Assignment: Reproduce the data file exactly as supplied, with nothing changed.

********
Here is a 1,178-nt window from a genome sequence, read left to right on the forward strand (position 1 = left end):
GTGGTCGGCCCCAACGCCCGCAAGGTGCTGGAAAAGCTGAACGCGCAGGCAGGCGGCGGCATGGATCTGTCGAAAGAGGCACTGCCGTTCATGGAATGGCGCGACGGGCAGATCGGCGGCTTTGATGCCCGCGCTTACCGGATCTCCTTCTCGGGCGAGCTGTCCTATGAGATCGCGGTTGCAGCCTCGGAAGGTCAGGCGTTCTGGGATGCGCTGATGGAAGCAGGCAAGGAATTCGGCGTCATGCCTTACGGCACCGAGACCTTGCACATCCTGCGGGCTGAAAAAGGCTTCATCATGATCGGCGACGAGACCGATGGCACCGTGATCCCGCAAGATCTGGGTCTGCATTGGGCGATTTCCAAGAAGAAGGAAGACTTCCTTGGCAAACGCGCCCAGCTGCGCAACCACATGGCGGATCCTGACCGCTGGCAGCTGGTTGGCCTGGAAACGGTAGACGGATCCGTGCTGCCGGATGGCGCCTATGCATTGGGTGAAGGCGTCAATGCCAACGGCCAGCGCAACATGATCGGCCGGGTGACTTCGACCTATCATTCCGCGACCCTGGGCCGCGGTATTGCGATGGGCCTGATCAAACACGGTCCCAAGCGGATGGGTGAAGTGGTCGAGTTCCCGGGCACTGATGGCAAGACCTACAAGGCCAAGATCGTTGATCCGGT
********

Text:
Here is a 1,178-nt window from a genome sequence, read left to right on the forward strand (position 1 = left end):
GTGGTCGGCCCCAACGCCCGCAAGGTGCTGGAAAAGCTGAACGCGCAGGCAGGCGGCGGCATGGATCTGTCGAAAGAGGCACTGCCGTTCATGGAATGGCGCGACGGGCAGATCGGCGGCTTTGATGCCCGCGCTTACCGGATCTCCTTCTCGGGCGAGCTGTCCTATGAGATCGCGGTTGCAGCCTCGGAAGGTCAGGCGTTCTGGGATGCGCTGATGGAAGCAGGCAAGGAATTCGGCGTCATGCCTTACGGCACCGAGACCTTGCACATCCTGCGGGCTGAAAAAGGCTTCATCATGATCGGCGACGAGACCGATGGCACCGTGATCCCGCAAGATCTGGGTCTGCATTGGGCGATTTCCAAGAAGAAGGAAGACTTCCTTGGCAAACGCGCCCAGCTGCGCAACCACATGGCGGATCCTGACCGCTGGCAGCTGGTTGGCCTGGAAACGGTAGACGGATCCGTGCTGCCGGATGGCGCCTATGCATTGGGTGAAGGCGTCAATGCCAACGGCCAGCGCAACATGATCGGCCGGGTGACTTCGACCTATCATTCCGCGACCCTGGGCCGCGGTATTGCGATGGGCCTGATCAAACACGGTCCCAAGCGGATGGGTGAAGTGGTCGAGTTCCCGGGCACTGATGGCAAGACCTACAAGGCCAAGATCGTTGATCCGGT